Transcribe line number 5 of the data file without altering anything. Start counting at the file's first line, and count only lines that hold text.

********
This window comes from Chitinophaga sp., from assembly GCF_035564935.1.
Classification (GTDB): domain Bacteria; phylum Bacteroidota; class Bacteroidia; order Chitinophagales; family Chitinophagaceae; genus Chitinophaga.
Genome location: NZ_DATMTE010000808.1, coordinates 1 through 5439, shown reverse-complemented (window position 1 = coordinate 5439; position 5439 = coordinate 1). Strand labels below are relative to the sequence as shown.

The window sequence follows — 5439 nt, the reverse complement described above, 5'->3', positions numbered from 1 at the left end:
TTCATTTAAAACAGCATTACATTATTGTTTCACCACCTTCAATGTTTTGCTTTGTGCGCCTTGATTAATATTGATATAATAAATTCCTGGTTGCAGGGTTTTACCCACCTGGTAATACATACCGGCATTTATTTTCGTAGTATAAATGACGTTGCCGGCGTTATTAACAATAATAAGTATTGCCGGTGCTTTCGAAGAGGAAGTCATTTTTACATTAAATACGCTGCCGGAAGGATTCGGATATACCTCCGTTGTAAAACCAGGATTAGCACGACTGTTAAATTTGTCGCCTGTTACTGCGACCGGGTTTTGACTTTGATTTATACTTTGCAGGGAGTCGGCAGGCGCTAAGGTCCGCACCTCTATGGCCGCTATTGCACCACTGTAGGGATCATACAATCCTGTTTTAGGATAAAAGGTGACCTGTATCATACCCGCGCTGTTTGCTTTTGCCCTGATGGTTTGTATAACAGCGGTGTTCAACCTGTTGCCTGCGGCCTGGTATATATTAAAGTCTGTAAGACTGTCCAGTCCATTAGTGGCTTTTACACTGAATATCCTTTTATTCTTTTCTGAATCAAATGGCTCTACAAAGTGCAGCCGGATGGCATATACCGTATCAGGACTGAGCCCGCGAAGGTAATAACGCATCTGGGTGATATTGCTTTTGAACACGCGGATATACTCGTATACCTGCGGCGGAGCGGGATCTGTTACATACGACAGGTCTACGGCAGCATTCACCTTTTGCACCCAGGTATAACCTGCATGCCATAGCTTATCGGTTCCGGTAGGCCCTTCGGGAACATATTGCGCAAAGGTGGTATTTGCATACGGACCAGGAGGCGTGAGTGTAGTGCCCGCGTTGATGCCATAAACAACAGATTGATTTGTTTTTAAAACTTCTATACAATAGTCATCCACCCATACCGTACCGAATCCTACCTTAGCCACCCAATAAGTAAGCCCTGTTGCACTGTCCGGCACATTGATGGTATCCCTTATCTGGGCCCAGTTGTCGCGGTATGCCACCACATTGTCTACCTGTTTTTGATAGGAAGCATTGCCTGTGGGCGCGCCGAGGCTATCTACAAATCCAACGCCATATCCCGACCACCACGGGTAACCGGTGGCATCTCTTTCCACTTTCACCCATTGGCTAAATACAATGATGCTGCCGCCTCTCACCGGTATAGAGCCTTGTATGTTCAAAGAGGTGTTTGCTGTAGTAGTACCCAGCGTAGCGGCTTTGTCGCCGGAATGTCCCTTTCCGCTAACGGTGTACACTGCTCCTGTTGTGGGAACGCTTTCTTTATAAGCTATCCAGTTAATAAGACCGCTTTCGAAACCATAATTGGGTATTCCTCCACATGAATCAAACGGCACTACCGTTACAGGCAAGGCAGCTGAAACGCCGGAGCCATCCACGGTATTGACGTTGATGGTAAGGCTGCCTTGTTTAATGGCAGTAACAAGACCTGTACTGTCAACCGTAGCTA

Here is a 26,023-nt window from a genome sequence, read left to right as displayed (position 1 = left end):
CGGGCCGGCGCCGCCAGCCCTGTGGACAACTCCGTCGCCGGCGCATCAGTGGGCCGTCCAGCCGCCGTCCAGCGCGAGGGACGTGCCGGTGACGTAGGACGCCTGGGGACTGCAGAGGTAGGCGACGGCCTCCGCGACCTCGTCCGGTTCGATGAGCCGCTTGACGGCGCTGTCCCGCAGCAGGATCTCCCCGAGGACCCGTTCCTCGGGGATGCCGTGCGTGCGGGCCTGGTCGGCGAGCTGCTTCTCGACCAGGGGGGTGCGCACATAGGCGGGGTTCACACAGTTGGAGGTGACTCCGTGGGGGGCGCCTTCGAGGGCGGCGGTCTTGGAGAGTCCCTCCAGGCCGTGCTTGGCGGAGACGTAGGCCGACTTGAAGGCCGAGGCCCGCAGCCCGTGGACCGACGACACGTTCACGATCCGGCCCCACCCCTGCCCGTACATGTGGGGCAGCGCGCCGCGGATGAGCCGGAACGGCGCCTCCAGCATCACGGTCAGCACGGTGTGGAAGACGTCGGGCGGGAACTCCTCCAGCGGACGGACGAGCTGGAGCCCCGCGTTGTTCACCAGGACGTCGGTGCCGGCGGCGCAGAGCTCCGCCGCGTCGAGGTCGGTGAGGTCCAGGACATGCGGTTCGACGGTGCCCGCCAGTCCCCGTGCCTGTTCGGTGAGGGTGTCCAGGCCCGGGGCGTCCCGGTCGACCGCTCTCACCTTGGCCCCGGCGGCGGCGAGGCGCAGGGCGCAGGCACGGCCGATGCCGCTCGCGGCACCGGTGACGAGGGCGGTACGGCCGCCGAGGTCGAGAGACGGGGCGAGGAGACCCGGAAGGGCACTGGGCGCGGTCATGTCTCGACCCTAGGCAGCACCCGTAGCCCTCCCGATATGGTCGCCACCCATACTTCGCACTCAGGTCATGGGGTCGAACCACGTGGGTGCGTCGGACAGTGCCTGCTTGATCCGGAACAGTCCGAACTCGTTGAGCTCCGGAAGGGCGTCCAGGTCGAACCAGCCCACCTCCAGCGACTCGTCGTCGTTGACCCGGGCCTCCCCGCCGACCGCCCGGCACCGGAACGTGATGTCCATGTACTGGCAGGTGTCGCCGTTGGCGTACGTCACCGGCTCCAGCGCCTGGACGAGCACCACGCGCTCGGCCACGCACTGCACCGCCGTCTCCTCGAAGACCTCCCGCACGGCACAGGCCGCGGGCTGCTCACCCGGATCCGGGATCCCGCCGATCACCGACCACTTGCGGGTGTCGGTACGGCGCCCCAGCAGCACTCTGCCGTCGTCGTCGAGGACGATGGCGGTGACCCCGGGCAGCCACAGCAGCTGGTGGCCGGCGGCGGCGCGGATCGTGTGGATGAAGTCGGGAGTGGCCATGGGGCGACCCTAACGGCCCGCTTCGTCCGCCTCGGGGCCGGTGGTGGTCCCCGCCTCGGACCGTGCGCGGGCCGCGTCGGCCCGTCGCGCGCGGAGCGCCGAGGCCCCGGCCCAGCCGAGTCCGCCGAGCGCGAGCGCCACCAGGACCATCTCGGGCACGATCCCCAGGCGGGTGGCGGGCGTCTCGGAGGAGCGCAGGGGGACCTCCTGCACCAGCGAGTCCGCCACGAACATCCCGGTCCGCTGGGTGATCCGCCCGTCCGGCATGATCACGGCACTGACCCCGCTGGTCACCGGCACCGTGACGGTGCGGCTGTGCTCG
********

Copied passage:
TTCATTTAAAACAGCATTACATTATTGTTTCACCACCTTCAATGTTTTGCTTTGTGCGCCTTGATTAATATTGATATAATAAATTCCTGGTTGCAGGGTTTTACCCACCTGGTAATACATACCGGCATTTATTTTCGTAGTATAAATGACGTTGCCGGCGTTATTAACAATAATAAGTATTGCCGGTGCTTTCGAAGAGGAAGTCATTTTTACATTAAATACGCTGCCGGAAGGATTCGGATATACCTCCGTTGTAAAACCAGGATTAGCACGACTGTTAAATTTGTCGCCTGTTACTGCGACCGGGTTTTGACTTTGATTTATACTTTGCAGGGAGTCGGCAGGCGCTAAGGTCCGCACCTCTATGGCCGCTATTGCACCACTGTAGGGATCATACAATCCTGTTTTAGGATAAAAGGTGACCTGTATCATACCCGCGCTGTTTGCTTTTGCCCTGATGGTTTGTATAACAGCGGTGTTCAACCTGTTGCCTGCGGCCTGGTATATATTAAAGTCTGTAAGACTGTCCAGTCCATTAGTGGCTTTTACACTGAATATCCTTTTATTCTTTTCTGAATCAAATGGCTCTACAAAGTGCAGCCGGATGGCATATACCGTATCAGGACTGAGCCCGCGAAGGTAATAACGCATCTGGGTGATATTGCTTTTGAACACGCGGATATACTCGTATACCTGCGGCGGAGCGGGATCTGTTACATACGACAGGTCTACGGCAGCATTCACCTTTTGCACCCAGGTATAACCTGCATGCCATAGCTTATCGGTTCCGGTAGGCCCTTCGGGAACATATTGCGCAAAGGTGGTATTTGCATACGGACCAGGAGGCGTGAGTGTAGTGCCCGCGTTGATGCCATAAACAACAGATTGATTTGTTTTTAAAACTTCTATACAATAGTCATCCACCCATACCGTACCGAATCCTACCTTAGCCACCCAATAAGTAAGCCCTGTTGCACTGTCCGGCACATTGATGGTATCCCTTATCTGGGCCCAGTTGTCGCGGTATGCCACCACATTGTCTACCTGTTTTTGATAGGAAGCATTGCCTGTGGGCGCGCCGAGGCTATCTACAAATCCAACGCCATATCCCGACCACCACGGGTAACCGGTGGCATCTCTTTCCACTTTCACCCATTGGCTAAATACAATGATGCTGCCGCCTCTCACCGGTATAGAGCCTTGTATGTTCAAAGAGGTGTTTGCTGTAGTAGTACCCAGCGTAGCGGCTTTGTCGCCGGAATGTCCCTTTCCGCTAACGGTGTACACTGCTCCTGTTGTGGGAACGCTTTCTTTATAAGCTATCCAGTTAATAAGACCGCTTTCGAAACCATAATTGGGTATTCCTCCACATGAATCAAACGGCACTACCGTTACAGGCAAGGCAGCTGAAACGCCGGAGCCATCCACGGTATTGACGTTGATGGTAAGGCTGCCTTGTTTAATGGCAGTAACAAGACCTGTACTGTCAACCGTAGCTA